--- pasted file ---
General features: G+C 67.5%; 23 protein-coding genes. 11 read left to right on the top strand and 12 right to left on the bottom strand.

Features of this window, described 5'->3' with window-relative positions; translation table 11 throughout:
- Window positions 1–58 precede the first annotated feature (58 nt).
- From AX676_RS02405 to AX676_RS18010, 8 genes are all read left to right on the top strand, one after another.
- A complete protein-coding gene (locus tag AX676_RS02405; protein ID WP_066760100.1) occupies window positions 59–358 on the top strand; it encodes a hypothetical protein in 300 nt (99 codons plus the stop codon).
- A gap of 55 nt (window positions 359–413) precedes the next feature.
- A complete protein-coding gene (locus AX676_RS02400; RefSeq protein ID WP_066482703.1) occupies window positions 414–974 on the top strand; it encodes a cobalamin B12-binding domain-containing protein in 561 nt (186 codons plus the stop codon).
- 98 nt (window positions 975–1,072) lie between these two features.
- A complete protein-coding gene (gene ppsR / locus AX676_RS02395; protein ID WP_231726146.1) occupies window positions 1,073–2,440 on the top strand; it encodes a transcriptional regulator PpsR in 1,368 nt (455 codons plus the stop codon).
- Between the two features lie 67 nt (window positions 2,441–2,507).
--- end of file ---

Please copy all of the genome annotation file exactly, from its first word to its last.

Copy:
General features: G+C 67.5%; 23 protein-coding genes. 11 read left to right on the top strand and 12 right to left on the bottom strand.

Features of this window, described 5'->3' with window-relative positions; translation table 11 throughout:
- Window positions 1–58 precede the first annotated feature (58 nt).
- From AX676_RS02405 to AX676_RS18010, 8 genes are all read left to right on the top strand, one after another.
- A complete protein-coding gene (locus tag AX676_RS02405; protein ID WP_066760100.1) occupies window positions 59–358 on the top strand; it encodes a hypothetical protein in 300 nt (99 codons plus the stop codon).
- A gap of 55 nt (window positions 359–413) precedes the next feature.
- A complete protein-coding gene (locus AX676_RS02400; RefSeq protein ID WP_066482703.1) occupies window positions 414–974 on the top strand; it encodes a cobalamin B12-binding domain-containing protein in 561 nt (186 codons plus the stop codon).
- 98 nt (window positions 975–1,072) lie between these two features.
- A complete protein-coding gene (gene ppsR / locus AX676_RS02395; protein ID WP_231726146.1) occupies window positions 1,073–2,440 on the top strand; it encodes a transcriptional regulator PpsR in 1,368 nt (455 codons plus the stop codon).
- Between the two features lie 67 nt (window positions 2,441–2,507).